A federal jury in North Carolina awarded a former health executive $10 million in punitive damages after finding that his race and gender—white and male—were motivating factors in his ex-employer’s decision to fire him.
The employer, Novant Health, asserted the executive was fired because he was a “high performing, but low potential” employee who failed to engage with leadership and lacked faith from his colleagues. The executive, however, alleged he was part of a plan to replace senior white executives as part of the company’s efforts to increase diversity.
The executive’s evidence that he was one of seven white executives replaced by women or Black men was largely kept from the jury by the judge to prevent unfair prejudice and confusion. However, the executive was permitted to show the jury evidence that over time the company had reduced the number of white males reporting directly to his boss.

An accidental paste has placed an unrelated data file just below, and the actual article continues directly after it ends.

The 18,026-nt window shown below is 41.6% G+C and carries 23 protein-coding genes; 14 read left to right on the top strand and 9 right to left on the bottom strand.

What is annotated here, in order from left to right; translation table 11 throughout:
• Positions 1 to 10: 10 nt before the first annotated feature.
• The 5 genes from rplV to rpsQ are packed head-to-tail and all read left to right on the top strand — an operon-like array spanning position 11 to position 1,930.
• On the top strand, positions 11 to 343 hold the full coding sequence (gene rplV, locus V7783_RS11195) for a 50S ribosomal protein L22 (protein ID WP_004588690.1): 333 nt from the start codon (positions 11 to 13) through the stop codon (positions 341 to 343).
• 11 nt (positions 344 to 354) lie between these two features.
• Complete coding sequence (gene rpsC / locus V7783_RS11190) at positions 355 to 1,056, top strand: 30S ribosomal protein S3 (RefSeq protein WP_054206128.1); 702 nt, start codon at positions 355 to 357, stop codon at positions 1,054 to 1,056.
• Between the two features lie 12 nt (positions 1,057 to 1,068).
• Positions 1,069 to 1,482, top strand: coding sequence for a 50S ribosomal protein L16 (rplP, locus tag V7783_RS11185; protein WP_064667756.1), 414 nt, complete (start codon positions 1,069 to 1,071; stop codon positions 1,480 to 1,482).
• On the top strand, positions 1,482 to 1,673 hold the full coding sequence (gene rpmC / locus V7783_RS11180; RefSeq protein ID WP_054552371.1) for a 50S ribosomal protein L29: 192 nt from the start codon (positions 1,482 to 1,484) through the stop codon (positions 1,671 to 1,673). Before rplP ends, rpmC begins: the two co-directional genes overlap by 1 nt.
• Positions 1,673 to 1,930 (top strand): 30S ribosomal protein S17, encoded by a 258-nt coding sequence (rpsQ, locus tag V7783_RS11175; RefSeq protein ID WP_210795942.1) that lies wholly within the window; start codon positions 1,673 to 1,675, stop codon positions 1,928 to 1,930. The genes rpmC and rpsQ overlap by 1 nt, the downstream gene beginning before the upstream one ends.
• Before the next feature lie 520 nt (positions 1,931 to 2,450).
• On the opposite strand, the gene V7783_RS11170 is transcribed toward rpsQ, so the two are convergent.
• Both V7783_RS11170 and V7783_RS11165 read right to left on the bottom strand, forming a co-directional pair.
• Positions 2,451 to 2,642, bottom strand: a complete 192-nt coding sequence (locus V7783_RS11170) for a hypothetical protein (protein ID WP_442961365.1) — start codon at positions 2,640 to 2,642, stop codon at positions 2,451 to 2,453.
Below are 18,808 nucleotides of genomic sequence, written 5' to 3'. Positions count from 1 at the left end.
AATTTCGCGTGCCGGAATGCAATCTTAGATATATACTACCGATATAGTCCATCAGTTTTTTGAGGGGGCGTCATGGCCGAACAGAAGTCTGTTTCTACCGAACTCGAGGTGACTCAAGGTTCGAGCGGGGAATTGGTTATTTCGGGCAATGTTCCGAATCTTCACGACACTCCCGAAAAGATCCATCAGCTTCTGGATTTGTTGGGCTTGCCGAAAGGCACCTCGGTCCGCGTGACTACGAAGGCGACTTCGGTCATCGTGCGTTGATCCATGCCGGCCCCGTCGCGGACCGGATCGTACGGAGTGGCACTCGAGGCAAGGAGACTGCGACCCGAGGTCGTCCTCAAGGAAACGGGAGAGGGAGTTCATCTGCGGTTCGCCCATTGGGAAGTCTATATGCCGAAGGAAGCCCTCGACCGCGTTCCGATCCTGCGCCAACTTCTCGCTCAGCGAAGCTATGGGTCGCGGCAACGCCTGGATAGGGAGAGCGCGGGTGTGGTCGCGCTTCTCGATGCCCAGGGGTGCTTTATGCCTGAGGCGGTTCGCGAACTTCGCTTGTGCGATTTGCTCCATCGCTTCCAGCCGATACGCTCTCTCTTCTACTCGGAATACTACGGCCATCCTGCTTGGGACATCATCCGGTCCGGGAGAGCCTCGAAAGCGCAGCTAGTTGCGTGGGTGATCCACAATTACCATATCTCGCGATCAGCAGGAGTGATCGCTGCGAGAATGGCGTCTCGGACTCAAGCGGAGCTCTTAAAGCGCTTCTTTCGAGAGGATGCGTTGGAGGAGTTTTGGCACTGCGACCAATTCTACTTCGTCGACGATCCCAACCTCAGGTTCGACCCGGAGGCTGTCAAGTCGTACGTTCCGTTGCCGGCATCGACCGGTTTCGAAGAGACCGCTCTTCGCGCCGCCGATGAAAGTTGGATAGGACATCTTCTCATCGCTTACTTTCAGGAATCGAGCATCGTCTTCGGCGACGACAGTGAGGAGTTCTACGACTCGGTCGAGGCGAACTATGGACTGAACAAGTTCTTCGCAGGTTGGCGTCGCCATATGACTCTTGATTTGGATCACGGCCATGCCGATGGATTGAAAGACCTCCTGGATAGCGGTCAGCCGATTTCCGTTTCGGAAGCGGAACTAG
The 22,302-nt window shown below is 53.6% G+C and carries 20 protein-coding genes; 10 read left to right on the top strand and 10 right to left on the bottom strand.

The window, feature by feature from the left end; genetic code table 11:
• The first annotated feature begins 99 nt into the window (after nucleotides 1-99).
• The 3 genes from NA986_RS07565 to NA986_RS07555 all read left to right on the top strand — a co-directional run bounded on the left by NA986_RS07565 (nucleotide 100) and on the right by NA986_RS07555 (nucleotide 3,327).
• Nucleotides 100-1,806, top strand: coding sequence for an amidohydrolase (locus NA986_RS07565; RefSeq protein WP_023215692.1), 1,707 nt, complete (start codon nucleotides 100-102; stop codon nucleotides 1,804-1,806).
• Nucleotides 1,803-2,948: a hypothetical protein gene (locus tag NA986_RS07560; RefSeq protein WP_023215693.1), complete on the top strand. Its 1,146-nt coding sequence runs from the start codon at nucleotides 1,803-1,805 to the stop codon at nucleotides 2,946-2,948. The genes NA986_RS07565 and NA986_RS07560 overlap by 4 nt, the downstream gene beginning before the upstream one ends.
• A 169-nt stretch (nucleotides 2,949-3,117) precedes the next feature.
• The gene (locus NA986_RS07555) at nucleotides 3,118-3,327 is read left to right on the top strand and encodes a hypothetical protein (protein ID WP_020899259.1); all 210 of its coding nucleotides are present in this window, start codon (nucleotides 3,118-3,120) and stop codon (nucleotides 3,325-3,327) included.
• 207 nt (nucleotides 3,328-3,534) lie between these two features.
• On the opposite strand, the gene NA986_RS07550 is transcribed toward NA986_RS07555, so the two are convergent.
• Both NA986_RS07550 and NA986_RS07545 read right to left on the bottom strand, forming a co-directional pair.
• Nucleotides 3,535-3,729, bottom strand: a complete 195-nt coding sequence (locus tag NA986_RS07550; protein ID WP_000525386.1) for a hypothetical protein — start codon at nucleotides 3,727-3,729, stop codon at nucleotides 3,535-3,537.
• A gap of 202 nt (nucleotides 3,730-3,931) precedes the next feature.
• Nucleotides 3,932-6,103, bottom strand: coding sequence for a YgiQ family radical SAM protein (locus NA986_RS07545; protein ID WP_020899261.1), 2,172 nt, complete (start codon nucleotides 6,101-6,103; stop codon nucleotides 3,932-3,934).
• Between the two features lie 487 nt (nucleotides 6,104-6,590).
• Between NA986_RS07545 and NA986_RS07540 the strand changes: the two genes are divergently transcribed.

The jury verdict highlights an issue that can arise in workplaces seeking to improve diversity in the workforce. An employee does not have to be a member of a minority or historically underrepresented group to assert a meritorious discrimination claim, and the desire to increase diversity is not a legal reason for terminating an employee. Companies introducing and implementing diversity, equity, and inclusion initiatives should carefully explore the legal implications and restrictions on such programs with legal counsel to avoid unintended consequences. Employers also should use care in identifying and describing the reasons for an employee’s termination. Vague or overly subjective reasons are far more